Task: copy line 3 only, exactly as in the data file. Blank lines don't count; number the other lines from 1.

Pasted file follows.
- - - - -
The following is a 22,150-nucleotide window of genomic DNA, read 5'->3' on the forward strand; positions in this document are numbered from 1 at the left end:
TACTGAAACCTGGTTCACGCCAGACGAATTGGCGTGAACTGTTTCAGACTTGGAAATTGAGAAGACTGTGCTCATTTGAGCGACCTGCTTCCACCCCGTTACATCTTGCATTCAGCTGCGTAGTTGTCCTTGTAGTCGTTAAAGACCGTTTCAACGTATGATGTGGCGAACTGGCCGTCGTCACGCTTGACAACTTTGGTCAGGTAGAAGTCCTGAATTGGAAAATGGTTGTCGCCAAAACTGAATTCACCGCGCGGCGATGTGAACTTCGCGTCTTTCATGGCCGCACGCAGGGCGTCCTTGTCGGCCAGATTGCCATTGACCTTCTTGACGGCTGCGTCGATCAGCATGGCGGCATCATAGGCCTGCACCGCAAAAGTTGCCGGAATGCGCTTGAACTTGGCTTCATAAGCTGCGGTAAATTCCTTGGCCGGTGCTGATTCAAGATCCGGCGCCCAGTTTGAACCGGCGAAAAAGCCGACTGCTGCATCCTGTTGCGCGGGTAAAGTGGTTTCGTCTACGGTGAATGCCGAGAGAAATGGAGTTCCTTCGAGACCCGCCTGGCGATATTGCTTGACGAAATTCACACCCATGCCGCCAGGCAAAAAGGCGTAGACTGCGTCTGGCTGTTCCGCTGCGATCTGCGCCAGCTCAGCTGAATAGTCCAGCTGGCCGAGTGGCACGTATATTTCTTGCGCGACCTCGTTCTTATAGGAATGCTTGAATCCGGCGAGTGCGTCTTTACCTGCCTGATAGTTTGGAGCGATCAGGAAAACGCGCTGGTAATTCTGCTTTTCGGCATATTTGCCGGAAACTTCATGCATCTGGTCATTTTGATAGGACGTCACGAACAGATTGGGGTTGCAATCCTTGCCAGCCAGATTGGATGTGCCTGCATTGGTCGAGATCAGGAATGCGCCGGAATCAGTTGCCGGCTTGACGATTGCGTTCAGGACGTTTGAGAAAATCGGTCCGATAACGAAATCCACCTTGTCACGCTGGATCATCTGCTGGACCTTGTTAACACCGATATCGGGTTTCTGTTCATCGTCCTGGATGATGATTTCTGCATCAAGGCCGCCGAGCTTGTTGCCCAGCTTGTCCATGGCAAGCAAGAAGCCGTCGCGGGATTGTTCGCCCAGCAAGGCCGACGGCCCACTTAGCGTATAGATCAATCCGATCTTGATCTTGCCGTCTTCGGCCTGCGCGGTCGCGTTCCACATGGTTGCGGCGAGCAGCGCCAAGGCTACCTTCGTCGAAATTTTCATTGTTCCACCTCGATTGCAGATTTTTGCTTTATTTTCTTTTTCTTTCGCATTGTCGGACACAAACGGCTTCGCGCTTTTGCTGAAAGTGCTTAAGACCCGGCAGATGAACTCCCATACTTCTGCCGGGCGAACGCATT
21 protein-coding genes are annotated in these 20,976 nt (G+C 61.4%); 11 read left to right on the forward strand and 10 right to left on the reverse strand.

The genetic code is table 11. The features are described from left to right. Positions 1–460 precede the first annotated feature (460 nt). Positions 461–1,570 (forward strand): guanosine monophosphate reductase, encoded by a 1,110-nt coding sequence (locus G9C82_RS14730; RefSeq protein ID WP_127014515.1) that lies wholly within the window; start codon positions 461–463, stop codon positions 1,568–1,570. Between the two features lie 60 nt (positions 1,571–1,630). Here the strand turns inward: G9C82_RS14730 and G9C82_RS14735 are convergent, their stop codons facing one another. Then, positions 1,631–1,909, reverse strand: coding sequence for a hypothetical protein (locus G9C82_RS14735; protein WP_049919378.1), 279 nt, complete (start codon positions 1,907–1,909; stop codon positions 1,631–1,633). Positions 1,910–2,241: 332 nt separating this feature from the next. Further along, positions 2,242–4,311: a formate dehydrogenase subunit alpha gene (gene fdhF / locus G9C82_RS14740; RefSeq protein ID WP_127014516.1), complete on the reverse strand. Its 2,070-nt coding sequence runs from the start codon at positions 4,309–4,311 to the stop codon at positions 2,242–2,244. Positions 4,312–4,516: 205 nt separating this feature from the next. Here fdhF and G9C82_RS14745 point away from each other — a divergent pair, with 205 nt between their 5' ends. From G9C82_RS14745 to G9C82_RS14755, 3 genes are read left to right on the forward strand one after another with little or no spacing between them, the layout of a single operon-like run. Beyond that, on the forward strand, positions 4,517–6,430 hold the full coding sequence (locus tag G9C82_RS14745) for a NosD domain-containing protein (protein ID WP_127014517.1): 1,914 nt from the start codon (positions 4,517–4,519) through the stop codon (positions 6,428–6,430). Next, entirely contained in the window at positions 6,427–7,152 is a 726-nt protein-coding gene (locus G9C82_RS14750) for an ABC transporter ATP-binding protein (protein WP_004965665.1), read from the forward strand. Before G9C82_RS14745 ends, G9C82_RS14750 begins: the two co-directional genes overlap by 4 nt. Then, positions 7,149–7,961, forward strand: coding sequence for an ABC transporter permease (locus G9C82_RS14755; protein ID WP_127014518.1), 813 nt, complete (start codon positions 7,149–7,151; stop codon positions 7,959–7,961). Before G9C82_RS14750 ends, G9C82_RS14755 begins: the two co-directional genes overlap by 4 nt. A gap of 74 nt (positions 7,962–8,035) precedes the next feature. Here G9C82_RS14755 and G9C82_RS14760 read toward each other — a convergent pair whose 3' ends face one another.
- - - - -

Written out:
21 protein-coding genes are annotated in these 20,976 nt (G+C 61.4%); 11 read left to right on the forward strand and 10 right to left on the reverse strand.